Filaria, what is this?

the mosquito bite can transmit to the dog an internal parasite, the filaria, which is established at cardiac and pulmonary level and if not discovered and treated early, leads the dog to death.

For this reason, in the infested areas it is essential to perform prophylaxis, using tablets or injections, as they are the only defense that you have to protect your pet. 

The symptoms.

The symptoms that you will notice in case of illness, will be manifest only when the parasite have caused a cardiac and/or pulmonary damage such as to have altered the normal functioning of the organ. This is why in case of an incorrect prophylaxis, a simple blood test will allow you to discover early if your animal is positive to the disease. The veterinarian can then prescribe the appropriate treatment, before the organic damage becomes too serious and irreparable.


Lehismania what is it?

  • The phlebotomus is instead able to transmit, with its bite, the dreaded leishmania.
  • The leishmania is the third most prevalent disease in the world transmitted by vectors.
  • Unlike the filariasis, from this disease the dog does not recover; it is controlled by pharmacological therapy but ultimately leads to death.
  • This disease can also affect people (zoonoses) but always through the puncture of the infected insect; remember that dog-people transmission can not take place.


What symptoms can be mainly noticed?

  • enlarged lymph nodes
  • eye problems
  • skin problems
  • nasal bleeding
  • kidney problems
  • slimming
  • tiredness

 

The advice I would like to give you, is to avoid or limit the bites of these insects as much as possible, through the regular use of appropriate pesticides (tablets, sprays, repellents, spot-on, collars ...) providing to your faithful friend an effective coverage throughout the spring-summer season. If you want to know more about pesticides treatment, read here!


PREVENTION IS ALWAYS BETTER THAN CURE!

 

Eleonora Bosoni

Dr. in Veterinary Medicine

 

 

Are you planning a holiday abroad with your dog? I wrote this article to provide you a guide with some essential information to plan your holiday. I hope this can help. First of all, your pet, like every citizen of the European Union, must have a passport.


The passport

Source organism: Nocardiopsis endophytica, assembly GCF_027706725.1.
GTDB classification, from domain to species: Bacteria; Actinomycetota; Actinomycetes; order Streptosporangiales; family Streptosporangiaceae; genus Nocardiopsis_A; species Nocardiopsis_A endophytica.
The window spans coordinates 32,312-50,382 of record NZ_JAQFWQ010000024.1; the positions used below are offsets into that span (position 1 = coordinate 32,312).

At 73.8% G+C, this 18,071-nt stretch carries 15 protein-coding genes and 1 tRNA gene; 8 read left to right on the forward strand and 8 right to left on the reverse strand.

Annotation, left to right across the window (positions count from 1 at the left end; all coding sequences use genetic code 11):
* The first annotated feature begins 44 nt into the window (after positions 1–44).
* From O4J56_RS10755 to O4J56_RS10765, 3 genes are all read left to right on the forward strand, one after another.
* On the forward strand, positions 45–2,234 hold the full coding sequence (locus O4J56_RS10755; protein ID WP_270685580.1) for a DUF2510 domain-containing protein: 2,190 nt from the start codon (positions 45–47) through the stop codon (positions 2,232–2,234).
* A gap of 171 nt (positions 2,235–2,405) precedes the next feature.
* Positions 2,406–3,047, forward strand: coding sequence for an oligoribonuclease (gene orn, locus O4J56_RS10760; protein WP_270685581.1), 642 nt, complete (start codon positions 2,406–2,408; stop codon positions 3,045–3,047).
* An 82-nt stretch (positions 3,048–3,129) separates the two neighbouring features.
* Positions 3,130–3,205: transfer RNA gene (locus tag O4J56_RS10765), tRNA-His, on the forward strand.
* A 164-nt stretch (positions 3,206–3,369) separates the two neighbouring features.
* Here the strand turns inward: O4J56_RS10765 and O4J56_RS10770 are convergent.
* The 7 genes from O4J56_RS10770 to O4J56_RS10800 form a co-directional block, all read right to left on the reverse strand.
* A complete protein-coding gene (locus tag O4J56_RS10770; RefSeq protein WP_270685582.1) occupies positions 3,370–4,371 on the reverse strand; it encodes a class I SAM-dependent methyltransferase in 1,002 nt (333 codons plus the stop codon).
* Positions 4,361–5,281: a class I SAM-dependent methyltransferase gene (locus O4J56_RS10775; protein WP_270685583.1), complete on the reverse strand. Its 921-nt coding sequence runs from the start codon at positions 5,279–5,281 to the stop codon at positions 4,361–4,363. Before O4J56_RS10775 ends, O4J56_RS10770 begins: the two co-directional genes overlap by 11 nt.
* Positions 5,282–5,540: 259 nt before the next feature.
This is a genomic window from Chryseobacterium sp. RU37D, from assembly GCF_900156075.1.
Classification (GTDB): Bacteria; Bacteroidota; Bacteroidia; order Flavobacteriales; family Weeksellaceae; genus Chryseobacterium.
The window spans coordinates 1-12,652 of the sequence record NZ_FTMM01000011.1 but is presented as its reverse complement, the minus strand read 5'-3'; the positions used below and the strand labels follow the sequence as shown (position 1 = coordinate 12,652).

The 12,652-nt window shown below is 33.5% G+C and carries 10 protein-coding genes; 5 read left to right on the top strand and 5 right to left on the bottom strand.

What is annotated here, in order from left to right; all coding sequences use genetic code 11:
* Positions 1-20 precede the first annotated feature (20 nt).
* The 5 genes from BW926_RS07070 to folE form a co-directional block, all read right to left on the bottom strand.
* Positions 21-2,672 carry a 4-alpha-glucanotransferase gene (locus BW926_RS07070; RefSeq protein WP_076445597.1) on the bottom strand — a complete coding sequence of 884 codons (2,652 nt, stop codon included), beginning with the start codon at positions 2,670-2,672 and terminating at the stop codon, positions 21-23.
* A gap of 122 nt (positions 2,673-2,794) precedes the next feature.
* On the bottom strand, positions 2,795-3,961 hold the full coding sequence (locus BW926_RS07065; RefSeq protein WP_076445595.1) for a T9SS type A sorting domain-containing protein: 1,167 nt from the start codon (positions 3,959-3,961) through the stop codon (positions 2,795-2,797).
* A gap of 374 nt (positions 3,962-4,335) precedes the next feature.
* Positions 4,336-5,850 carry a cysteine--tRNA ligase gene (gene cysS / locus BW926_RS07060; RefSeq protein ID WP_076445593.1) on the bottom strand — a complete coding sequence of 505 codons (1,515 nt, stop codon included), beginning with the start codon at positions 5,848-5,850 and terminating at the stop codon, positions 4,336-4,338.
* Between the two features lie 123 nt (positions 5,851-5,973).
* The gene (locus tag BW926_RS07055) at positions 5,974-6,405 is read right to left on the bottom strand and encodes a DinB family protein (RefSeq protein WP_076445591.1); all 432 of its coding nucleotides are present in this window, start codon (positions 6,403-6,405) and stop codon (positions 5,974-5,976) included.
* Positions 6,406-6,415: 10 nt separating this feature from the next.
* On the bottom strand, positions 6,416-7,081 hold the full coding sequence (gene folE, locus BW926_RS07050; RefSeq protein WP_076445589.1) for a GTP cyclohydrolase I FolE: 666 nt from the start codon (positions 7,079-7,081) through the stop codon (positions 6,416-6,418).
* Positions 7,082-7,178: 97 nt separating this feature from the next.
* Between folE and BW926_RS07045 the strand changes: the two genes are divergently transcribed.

The European passport for pets is issued by the Veterinary agency of the Local Health Centres when:

  • the animal has a microchip or a readable tattoo done before 2011;
  • has been registered in the Canine Registry;
  • the dog was given an anti-rabies vaccination (not before the application of the microchip) or it has a valid vaccination. 

The passport will contain all data relating to the animal and his owner as well as information about the pet's health (vaccinations, any carried out pesticide treatments, etc.).


Rabies vaccination

Rabies is a viral disease affecting wild and domestic animals which can be trasmitted to human (zoonoses) and to other animals throught infected saliva, bites, scratches and wounds.

From an epidemiological point of view, the dog, in the urban cycle, and the fox, in the sylvan cycle, are the animals who are the most affected by rabies. This disease causes acute encephalitis and, when the symptoms are manifest, the outcome is always fatal both for animals and humans. Rabies is throughout the world, but 95% of deaths occurs in Asia and Africa. In Italy, between 1997 and 2008, the rabies was considered eradicated but in 2008 some cases were identified again in the north-east of the country, referable to the sylvan form, occuring in the nearby Slovenia.

Prevention in pets is carried out by vaccination, which consists of an injection giving one year immunity and perfomed by a veterinarian. Rabies vaccination cannot be carried out on pets younger than 12 weeks old. So, depending on the travel situation, it is advisable to check the rules to follow. 
For the ones travelling to Italy, for example, no exception is allowed.

With the word "valid vaccination", instead, it is meant a vaccination carried out at least 21 days before the pets arrival to the destination country, or with an outstanding recall.